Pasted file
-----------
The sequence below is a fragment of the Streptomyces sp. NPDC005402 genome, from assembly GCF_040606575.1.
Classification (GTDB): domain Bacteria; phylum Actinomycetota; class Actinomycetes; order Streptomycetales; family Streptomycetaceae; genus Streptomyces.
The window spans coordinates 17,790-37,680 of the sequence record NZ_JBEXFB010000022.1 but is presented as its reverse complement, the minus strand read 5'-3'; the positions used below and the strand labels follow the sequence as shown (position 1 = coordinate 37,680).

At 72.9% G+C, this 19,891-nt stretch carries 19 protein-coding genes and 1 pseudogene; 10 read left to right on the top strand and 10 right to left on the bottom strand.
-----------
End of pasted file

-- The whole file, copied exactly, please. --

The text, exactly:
The sequence below is a fragment of the Streptomyces sp. NPDC005402 genome, from assembly GCF_040606575.1.
Classification (GTDB): domain Bacteria; phylum Actinomycetota; class Actinomycetes; order Streptomycetales; family Streptomycetaceae; genus Streptomyces.
The window spans coordinates 17,790-37,680 of the sequence record NZ_JBEXFB010000022.1 but is presented as its reverse complement, the minus strand read 5'-3'; the positions used below and the strand labels follow the sequence as shown (position 1 = coordinate 37,680).

At 72.9% G+C, this 19,891-nt stretch carries 19 protein-coding genes and 1 pseudogene; 10 read left to right on the top strand and 10 right to left on the bottom strand.